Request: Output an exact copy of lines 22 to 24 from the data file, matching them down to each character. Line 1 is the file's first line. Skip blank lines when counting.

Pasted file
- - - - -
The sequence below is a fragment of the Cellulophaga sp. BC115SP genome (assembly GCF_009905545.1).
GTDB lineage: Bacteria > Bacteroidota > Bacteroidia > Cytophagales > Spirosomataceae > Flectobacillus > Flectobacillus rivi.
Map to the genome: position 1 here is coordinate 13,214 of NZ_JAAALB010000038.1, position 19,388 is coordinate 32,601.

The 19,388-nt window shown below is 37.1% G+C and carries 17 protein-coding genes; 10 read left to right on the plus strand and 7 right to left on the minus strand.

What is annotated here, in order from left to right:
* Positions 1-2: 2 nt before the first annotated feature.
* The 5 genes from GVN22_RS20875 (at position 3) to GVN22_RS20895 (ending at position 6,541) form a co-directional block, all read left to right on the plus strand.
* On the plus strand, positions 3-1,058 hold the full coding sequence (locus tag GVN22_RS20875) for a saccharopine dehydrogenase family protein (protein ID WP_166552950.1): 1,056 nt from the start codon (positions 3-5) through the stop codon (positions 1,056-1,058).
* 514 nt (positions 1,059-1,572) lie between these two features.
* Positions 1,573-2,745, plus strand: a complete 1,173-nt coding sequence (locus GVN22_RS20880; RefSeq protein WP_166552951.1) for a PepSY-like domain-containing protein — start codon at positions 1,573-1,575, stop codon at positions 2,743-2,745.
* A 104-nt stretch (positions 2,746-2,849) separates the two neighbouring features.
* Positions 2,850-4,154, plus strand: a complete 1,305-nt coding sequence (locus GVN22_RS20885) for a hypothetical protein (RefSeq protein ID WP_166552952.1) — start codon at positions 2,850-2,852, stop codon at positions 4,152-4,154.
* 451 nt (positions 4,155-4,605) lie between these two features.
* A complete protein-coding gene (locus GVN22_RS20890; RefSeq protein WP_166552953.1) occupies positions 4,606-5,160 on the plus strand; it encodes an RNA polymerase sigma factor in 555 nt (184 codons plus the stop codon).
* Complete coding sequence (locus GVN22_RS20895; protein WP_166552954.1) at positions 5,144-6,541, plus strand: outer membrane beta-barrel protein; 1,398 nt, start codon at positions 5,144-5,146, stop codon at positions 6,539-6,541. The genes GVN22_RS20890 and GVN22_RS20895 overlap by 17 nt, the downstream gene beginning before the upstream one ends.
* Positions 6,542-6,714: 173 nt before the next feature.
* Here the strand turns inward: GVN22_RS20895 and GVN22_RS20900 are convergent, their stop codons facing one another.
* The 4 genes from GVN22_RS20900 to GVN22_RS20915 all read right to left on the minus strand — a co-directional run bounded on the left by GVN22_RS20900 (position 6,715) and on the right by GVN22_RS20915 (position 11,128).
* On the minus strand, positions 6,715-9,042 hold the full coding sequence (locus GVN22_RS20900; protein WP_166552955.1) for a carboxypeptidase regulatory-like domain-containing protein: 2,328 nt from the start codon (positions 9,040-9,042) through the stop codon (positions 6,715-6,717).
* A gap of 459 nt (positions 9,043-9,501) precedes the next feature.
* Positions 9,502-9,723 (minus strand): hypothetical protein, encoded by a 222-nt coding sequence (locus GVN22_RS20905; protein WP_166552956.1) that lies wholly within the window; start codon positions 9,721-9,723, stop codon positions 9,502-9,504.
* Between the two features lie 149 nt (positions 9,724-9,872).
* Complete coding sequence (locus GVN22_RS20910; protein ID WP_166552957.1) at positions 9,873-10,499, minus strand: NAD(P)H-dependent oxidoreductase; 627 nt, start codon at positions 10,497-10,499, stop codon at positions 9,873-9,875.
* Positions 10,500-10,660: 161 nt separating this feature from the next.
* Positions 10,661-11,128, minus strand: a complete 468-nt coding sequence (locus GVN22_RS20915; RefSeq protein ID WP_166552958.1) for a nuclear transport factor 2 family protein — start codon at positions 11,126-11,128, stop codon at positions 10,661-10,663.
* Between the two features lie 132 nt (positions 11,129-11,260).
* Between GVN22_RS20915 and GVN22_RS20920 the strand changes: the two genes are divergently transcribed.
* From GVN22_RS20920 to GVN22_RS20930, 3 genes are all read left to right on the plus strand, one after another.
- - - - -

* Between the two features lie 149 nt (positions 9,724-9,872).
* Complete coding sequence (locus GVN22_RS20910; protein ID WP_166552957.1) at positions 9,873-10,499, minus strand: NAD(P)H-dependent oxidoreductase; 627 nt, start codon at positions 10,497-10,499, stop codon at positions 9,873-9,875.
* Positions 10,500-10,660: 161 nt separating this feature from the next.